Like many other states, Georgia has a ban on the use of cellphones while driving. The statewide law, which was passed in 2018, prohibits the handling of cellphones for any reason. That's unless a cellphone is mounted, connected to a hands-free device, or used for emergency purposes.
Georgia law enforcement officers have issued more than 40,000 citations to drivers caught holding cellphones. Yet, the message still doesn't get across to all drivers. Many drivers don't think they'll ever get caught.
Recent research conducted by insurance marketplace website The Zebra found that reading something on a cellphone and texting were the two leading distracted driving activities. The Zebra surveyed roughly 2,600 drivers in 25 cities across the United States.
Nearly 82 percent of participants said it was OK to use a cellphone as long as it is set to speakerphone or connected to a hands-free device. More than 64 percent said it was OK to use cellphones to program GPS navigation. Shockingly, another 23 percent said they used cellphones because "driving is boring," and 30 percent said that they're able to text without taking their eyes off the road.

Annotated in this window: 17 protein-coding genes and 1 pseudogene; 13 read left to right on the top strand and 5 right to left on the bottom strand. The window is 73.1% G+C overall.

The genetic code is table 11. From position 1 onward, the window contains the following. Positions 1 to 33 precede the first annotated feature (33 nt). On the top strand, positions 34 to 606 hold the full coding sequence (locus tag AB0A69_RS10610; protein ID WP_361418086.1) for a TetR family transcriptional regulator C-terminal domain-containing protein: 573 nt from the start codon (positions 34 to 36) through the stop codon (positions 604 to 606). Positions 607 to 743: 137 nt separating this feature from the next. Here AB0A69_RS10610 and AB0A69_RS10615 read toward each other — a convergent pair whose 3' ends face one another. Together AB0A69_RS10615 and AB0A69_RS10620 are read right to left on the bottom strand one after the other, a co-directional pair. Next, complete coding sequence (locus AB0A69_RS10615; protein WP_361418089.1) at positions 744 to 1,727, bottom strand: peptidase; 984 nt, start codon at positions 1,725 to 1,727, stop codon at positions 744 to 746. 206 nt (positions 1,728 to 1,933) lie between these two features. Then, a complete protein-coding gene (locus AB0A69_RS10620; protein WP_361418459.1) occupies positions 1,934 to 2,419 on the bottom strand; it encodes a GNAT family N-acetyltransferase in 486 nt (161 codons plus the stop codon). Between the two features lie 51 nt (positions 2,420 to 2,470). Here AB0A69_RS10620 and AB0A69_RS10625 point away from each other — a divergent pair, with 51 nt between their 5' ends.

The survey also asked participants across several cities (including Atlanta) how often they used cellphones within the average 30 minute commute. The maximum score was 100.
New York City ranked the worst city for distracted driving with a score of 43.7 and Seattle ranked the best with a score of 29.5. Atlanta ranked somewhere in the middle with a score of 34.6.
Other ways drivers get distracted
Cellphones aren't the only form of distraction for drivers, however. Some drivers obey the cellphone bans, but drive distracted in other ways. Distracted driving can involve any activity that causes drivers to take their eyes off the road, hands off the wheel and attention away from the task of driving.
Some of the (rather gross) distracted driving activities participants admitted to that didn't involve cellphones included:
- Picking nose —47% of participants admitted to this
- Eating a meal — 36% of participants admitted to this
- Kissing someone — 36% of participants admitted to this
- Changing clothes while driving — 27% of participants admitted to this
- Cleaning dashboard or windows — 25% of participants admitted to this
- Brushing hair — 17.5% of participants admitted to this
- Applying makeup and deodorant — 15% of participants admitted to this
- Engaging in sexual activity — 15% of participants admitted to this
Should I hire an attorney if I was injured in a car accident with a distracted driver?
Driving may not be the most exciting task, especially for those who commute the same route every day. Drivers still have one simple duty: to stay attentive and consider the safety of themselves and others. Those who fail to stay attentive can be held accountable when their actions cause someone else's injury or death.
That's why the Atlanta car accident attorneys at The Law Offices of Gary Martin Hays & Associates, P.C. are dedicated to helping crash victims and their families get the justice and compensation they deserve. If you were hurt in a crash, simply contact us online. Our case evaluations are free and confidential.